Current guidelines stipulate that people must not socialise outside in a group of more than six people from different households.

But the law actually puts that limit at 30 in private spaces.

From Monday, this will be reduced to six, except for large families, weddings, funerals, organised team sports, workplaces and educational settings.

Health Secretary Matt Hancock told Sky News television in an interview: “Abiding by these rules is absolutely vital to protect life.

“We’ve seen the increase in the number of cases, sadly, in the last few days. We’ve seen that across Europe, there’s a second wave that many countries have experienced.”

– Targeted action –

The UK government, which controls health policy in England, imposed tougher restrictions on Bolton, near the northwest city of Manchester, after a “very significant rise” in cases.

Bolton was found to have 120 cases per 100,000 people — the highest in the country.

Hancock told parliament on Tuesday contact tracing data had shown this was “partly due to socialising by people in their 20s and 30s”.

A number of pubs were identified as hotspots, and curbs were put on opening hours of hospitality venues, and locals were banned from socialising with people outside their household.

The latest targeted local restrictions follow similar action in Caerphilly, south Wales, and East Dunbartonshire and Renfrewshire, in the west of Scotland.

The developments come as the UK government is trying to get the economy moving again after nearly three months of lockdown imposed in late March.

It has encouraged people to go back to work and use a government-subsidised restaurant scheme to boost revenues for eateries hit hard by the shutdown.

Critics say such measures have only exacerbated infection rates as young people in particular head out to pubs with scant regard for social distancing.

Hancock warned that although younger people were less likely to develop serious forms of Covid-19, they could easily pass it to those more vulnerable, particularly the elderly.

AFP

Several Stabbed In Birmingham ‘Major Incident,’ Says UK Police

birmingham
A small forensics tent is seen at the junction of Church Street and Barwick Street, following a major stabbing incident in the centre of Birmingham, central England, on September 6, 2020. Oli SCARFF / AFP

 

British police declared a “major incident” early on Sunday after multiple people were stabbed in the centre of England’s second city Birmingham.

“We can confirm that at approximately 12:30 am today (Sunday 6 September) we were called to reports of a stabbing in Birmingham city centre”, West Midlands Police said in a statement.

“A number of other stabbings” were reported in the area shortly after and “this has been declared a major incident”, the statement added.

“We are aware of a number of injured people, but at the moment we are not in a position to say how many or how serious.

“However, all emergency services are working together at the scene, and making sure that those who are injured receive medical care.”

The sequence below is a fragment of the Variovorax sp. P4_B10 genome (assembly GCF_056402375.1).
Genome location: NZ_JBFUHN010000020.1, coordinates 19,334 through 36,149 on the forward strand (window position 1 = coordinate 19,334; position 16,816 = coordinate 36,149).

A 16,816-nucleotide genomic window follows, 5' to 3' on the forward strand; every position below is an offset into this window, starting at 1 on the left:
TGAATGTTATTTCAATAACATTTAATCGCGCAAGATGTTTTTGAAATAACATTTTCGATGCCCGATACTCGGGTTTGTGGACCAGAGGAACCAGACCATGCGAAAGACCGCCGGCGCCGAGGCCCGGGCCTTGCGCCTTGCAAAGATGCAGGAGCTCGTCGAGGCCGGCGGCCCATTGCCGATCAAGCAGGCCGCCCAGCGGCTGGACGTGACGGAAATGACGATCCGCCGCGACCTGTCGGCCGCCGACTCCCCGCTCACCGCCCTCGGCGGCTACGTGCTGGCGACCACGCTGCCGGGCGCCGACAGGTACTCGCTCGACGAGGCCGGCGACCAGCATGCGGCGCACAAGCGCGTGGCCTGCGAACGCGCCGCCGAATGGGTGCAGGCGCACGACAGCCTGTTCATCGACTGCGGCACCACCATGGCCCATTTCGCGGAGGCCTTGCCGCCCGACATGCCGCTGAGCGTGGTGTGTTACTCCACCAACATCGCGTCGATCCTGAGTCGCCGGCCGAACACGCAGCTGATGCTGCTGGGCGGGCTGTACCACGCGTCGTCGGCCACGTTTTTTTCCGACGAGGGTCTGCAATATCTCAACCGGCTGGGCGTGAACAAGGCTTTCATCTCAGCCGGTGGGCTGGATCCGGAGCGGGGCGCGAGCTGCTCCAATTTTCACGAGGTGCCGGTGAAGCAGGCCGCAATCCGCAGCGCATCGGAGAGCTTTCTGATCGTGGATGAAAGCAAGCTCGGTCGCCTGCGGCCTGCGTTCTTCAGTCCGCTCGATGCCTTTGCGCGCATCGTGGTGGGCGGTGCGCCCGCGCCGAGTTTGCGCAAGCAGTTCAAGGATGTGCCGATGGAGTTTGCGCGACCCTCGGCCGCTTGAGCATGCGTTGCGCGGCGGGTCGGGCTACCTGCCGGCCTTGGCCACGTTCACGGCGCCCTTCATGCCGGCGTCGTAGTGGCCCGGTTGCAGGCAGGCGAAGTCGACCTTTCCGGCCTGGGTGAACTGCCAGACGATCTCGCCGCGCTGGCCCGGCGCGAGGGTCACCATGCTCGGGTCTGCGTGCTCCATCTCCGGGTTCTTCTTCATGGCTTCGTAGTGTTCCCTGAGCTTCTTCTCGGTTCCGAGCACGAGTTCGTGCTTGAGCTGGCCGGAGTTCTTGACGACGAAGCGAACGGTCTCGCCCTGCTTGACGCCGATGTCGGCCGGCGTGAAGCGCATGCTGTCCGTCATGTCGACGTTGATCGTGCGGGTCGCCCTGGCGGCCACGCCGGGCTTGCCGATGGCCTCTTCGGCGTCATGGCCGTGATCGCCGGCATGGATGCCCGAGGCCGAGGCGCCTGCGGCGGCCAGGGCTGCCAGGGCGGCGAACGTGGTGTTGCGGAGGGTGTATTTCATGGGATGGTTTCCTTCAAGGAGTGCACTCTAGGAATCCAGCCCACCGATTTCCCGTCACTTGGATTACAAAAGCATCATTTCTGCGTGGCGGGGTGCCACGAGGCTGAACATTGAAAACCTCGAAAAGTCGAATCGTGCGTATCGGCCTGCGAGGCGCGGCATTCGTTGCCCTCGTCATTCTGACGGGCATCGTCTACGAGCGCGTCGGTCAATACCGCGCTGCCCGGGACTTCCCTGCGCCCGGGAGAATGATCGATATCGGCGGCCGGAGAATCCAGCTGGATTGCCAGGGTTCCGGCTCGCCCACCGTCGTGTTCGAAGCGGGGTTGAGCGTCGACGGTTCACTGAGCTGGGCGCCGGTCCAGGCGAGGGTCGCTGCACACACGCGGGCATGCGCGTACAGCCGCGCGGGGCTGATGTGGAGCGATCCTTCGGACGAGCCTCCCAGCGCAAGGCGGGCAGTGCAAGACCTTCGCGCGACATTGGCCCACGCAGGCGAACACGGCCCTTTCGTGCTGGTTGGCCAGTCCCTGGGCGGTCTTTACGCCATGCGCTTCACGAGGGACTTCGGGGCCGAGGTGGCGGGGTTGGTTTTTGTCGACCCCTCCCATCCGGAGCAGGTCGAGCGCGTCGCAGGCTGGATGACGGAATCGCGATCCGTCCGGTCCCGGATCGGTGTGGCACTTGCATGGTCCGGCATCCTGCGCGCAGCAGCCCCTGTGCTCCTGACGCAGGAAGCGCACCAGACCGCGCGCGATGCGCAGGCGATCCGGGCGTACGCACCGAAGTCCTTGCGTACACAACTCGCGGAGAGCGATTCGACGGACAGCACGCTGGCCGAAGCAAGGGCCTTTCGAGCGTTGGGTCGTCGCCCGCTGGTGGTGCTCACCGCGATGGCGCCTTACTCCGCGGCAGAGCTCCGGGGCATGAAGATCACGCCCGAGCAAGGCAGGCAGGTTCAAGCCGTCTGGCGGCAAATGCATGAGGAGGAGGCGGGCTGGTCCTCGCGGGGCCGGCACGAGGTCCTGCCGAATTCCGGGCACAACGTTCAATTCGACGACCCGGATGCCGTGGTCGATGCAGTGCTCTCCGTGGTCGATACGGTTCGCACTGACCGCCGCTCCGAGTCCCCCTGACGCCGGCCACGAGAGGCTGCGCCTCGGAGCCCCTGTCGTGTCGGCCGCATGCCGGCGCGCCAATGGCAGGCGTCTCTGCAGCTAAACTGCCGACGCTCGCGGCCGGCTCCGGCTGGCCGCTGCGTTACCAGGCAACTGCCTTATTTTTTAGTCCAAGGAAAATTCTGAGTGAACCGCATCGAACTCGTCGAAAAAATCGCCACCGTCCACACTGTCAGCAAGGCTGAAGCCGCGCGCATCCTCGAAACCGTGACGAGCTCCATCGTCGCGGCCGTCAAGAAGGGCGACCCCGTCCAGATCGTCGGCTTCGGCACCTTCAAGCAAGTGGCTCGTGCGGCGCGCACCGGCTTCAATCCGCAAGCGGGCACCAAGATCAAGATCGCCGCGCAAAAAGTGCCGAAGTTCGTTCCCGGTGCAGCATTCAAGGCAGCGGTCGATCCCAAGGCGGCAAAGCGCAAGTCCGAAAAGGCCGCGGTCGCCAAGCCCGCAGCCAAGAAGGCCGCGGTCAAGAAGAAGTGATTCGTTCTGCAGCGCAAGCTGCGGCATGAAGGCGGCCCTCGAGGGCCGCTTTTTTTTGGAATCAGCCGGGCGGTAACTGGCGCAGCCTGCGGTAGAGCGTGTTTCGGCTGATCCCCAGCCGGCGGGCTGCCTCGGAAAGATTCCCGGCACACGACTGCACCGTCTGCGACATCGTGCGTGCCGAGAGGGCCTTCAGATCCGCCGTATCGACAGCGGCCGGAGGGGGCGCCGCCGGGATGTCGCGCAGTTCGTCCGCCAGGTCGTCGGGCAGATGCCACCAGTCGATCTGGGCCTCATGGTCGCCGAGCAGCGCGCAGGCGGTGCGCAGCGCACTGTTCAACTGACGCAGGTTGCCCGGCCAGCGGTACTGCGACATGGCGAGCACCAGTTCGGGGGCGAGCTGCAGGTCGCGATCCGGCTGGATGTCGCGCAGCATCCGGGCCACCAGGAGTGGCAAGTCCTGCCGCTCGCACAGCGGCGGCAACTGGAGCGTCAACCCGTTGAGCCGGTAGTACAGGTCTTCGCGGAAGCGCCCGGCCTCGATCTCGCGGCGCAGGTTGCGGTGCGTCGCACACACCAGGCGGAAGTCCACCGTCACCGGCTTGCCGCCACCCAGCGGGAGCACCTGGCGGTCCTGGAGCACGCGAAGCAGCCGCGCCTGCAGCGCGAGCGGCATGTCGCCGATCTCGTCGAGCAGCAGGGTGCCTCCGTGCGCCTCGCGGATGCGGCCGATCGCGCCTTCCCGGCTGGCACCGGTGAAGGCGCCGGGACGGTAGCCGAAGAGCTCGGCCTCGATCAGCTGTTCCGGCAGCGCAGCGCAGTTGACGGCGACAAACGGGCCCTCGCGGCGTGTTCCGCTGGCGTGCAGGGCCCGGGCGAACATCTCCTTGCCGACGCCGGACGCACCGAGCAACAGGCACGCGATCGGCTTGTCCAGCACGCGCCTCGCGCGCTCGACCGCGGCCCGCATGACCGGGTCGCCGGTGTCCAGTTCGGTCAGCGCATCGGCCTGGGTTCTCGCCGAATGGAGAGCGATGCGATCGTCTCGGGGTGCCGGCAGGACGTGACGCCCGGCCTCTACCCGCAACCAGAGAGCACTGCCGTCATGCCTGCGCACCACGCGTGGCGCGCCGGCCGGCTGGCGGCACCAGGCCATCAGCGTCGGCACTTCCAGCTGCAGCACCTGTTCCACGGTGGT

Footage aired on British television news channels showed large areas of the city centre cordoned off as police officers wearing forensic suits worked at the scene.

“Work is still going on to establish what has happened, and could take some time before we are in a position to confirm anything,” West Midlands Police said.

“At this early stage it would not be appropriate to speculate on the causes of the incident.”

AFP

Ten-Man England Narrowly Beat Iceland In Nations League Opener

England's forward Raheem Sterling (front) and Iceland's defender Hjortur Hermannsson vie for the ball during the UEFA Nations League football match between Iceland v England on September 5, 2020 in Reykjavik. Haraldur Gudjonsson / AFP
England’s forward Raheem Sterling (front) and Iceland’s defender Hjortur Hermannsson vie for the ball during the UEFA Nations League football match between Iceland v England on September 5, 2020 in Reykjavik. Haraldur Gudjonsson / AFP

 

Raheem Sterling’s last-minute penalty salvaged England from another embarrassing result against Iceland as Gareth Southgate’s men survived going down to 10 men and Birkir Bjarnason also missing a late spot-kick to start their Nations League campaign with a 1-0 in Reykjavik on Saturday.

Four years on from one of English football’s most embarrassing nights in losing 2-1 to Iceland at Euro 2016, the Three Lions were far from the free-scoring force that romped through Euro 2020 qualifying in their first match for 10 months.

Harry Kane had an early goal wrongly ruled out for offside before Kyle Walker was sent-off for two bookable offences 20 minutes from time.

All of Iceland’s good defensive work was undone in the 89th minute when Sverrir Ingason was also harshly dismissed for a second booking when he blocked Sterling’s shot with his arm.

With Kane having been replaced by Mason Greenwood, Sterling took responsibility from spot, but the drama did not end there.